Seattle’s Chinatown Night Market

I had only heard of the night markets of China and Southeast Asia, seen them on TV, heard of the delicious meats on sticks being purveyed in the hours after the sun goes down. So last year, upon hearing that the International District right here in Seattle would do their best to imitate this great tradition, I was devastated to realize that I wasn’t able to go on the two nights that it would be happening. Consecutive Saturday nights in August, a tough time to find me hanging around my fine city. Luckily, this year, with the addition of a third Saturday, I could make it. I was pleased to see that it had been enough of a success that they were growing it, and I only hope it grows even more.

As I arrived in the ID last night, shortly before nightfall, the atmosphere was, to say the least, festive. I was overjoyed to see the packed in crowds, watching the mini-olympics, eating crazy foods on sticks, and everyone generally looking like they were having a good time and participating in this brand new tradition to Seattle. I stopped first to pick up a Beard Papa cream puff. Having heard that these are the stuff of legends, I did as a good foodie would and spent my $2.25 ($2.25! For a teeny little cream puff??) on a cream puff. It was quite good. Out of this world? I’m unconvinced. Worth my two and a quarter dollars… probably. There were some very tempting looking curried fish balls on sticks (crazy things on sticks! Yay!), but I was suckered in by the thought of 2 tea eggs for $1. 

Many of the stands would run out of food and stand empty for a while, which I took as a good sign, that they weren’t prepared for such big crowds, though it did mean a line for any stand that had food at their stand. I was disappointed to see many of the white people sticking to the fried rice and potstickers at the Jade Garden stand or the noodles from another nearby stand. Luckily it seemed that the other stands were doing decent business from people of Asian descent. I stepped out of my own comfort zone, buying what was titled a “Durian Souffle.” In reality it was more of small tart. I’ve never had durian before (bad foodie!) but I love stinky foods, so I thought I’d give the souffle a shot. I am not going to say it was the greatest thing ever, but it didn’t turn me away. It was not so much stinky as had a very muddled flavor that was somewhat earthy. I am sure this wasn’t the same as having the fresh fruit, so I’m still psyched to try that on my trip to Southeast Asia. For now, it satisfied a little curiosity in me.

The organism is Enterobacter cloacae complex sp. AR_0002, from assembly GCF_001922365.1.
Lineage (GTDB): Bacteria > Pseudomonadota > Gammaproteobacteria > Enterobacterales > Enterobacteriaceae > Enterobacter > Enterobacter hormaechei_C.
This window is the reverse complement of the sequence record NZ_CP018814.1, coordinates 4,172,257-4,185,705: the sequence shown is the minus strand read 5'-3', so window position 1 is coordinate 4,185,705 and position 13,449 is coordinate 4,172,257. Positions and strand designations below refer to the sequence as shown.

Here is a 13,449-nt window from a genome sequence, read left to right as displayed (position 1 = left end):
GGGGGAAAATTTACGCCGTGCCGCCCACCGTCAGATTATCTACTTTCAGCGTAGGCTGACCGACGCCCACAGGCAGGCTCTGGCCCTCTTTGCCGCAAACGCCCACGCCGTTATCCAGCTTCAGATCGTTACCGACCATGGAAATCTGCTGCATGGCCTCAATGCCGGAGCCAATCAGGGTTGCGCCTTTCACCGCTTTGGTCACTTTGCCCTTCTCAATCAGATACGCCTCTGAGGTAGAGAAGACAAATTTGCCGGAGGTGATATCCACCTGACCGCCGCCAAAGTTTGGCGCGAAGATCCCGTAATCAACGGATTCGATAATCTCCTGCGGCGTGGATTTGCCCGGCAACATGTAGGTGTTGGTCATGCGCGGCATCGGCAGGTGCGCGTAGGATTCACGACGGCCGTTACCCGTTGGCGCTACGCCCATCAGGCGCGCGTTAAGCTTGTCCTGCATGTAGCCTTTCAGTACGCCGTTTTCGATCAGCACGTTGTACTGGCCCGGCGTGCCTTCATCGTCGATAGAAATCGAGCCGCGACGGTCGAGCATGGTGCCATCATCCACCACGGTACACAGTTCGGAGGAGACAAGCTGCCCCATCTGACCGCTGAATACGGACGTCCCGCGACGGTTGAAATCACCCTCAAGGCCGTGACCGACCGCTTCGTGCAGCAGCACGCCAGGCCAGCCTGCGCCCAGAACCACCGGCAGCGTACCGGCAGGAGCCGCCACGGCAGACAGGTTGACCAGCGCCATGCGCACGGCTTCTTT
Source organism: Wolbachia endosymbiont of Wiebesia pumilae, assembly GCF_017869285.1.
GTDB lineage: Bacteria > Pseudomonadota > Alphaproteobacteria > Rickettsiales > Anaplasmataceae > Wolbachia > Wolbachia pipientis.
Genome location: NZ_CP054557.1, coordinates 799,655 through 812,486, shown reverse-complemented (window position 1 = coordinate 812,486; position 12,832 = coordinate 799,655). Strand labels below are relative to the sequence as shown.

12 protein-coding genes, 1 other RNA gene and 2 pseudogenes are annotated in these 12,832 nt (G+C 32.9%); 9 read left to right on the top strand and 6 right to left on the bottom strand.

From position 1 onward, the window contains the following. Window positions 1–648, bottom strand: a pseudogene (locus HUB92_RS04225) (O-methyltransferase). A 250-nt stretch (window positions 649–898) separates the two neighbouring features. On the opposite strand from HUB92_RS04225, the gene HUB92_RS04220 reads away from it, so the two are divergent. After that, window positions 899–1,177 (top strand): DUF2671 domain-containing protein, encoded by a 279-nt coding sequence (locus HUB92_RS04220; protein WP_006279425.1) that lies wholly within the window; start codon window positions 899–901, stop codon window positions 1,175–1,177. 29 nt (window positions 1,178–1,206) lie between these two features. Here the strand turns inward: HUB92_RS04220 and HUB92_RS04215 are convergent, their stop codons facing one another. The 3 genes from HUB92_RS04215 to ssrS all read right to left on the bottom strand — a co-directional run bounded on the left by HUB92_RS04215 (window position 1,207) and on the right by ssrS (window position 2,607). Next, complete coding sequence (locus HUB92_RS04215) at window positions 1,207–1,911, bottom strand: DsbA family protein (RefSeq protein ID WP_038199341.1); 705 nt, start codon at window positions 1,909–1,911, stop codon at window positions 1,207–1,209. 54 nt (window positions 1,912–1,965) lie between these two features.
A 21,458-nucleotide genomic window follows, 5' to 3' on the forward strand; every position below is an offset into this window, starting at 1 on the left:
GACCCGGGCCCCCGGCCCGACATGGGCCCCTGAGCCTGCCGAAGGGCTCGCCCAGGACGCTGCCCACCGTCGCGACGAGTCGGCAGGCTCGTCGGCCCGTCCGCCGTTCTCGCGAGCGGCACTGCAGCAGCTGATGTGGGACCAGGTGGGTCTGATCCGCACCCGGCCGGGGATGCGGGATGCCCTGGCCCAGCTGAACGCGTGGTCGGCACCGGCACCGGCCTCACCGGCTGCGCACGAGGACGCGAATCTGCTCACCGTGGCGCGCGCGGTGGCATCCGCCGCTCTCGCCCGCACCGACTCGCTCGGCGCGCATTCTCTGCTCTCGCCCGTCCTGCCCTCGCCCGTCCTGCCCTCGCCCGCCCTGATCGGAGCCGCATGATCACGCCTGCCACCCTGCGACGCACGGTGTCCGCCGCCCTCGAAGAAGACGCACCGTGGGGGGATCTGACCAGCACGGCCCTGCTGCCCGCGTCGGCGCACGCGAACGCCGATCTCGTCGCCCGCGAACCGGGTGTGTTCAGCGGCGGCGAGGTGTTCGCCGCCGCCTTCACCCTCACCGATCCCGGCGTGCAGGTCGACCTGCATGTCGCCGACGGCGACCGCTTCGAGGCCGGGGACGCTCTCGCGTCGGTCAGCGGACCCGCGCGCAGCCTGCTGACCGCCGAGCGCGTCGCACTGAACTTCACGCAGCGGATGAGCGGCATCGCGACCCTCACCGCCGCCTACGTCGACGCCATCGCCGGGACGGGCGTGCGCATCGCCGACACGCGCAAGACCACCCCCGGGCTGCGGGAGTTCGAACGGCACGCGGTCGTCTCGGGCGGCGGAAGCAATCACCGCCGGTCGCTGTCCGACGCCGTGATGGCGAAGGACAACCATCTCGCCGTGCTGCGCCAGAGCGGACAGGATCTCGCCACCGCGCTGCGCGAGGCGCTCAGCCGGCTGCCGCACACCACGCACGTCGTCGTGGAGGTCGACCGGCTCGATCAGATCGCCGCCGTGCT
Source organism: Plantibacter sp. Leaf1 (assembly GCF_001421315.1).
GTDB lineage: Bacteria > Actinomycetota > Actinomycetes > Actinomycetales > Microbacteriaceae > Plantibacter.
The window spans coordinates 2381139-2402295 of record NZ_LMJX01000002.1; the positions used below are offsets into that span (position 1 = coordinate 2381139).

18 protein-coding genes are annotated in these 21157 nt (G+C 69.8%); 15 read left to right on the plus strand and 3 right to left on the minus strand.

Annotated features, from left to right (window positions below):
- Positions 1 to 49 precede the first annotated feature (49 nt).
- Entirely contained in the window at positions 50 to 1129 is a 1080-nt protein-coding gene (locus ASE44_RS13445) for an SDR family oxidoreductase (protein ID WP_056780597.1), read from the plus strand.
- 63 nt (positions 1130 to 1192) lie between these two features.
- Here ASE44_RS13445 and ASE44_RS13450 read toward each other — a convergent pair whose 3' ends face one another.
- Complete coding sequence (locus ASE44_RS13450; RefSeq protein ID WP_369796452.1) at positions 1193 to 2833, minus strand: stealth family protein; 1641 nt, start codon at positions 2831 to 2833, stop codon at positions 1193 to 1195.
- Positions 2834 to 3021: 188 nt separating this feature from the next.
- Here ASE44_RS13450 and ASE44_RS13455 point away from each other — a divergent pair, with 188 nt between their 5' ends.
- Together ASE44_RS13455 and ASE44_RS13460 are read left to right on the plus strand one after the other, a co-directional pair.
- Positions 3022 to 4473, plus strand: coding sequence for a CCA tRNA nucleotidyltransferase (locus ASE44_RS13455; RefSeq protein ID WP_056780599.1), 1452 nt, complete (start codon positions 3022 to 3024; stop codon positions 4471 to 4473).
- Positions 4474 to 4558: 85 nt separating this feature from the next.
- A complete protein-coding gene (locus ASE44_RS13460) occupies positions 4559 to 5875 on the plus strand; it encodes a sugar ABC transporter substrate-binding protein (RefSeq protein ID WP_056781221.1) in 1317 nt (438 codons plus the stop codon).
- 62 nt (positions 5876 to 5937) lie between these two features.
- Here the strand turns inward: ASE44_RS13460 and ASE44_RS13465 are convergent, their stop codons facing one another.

All in all, it was a very pleasant experience and I was glad to see the turnout. I truly hope that this great event continues to grow and be supported by the community. I’ll see you next year at the night market!


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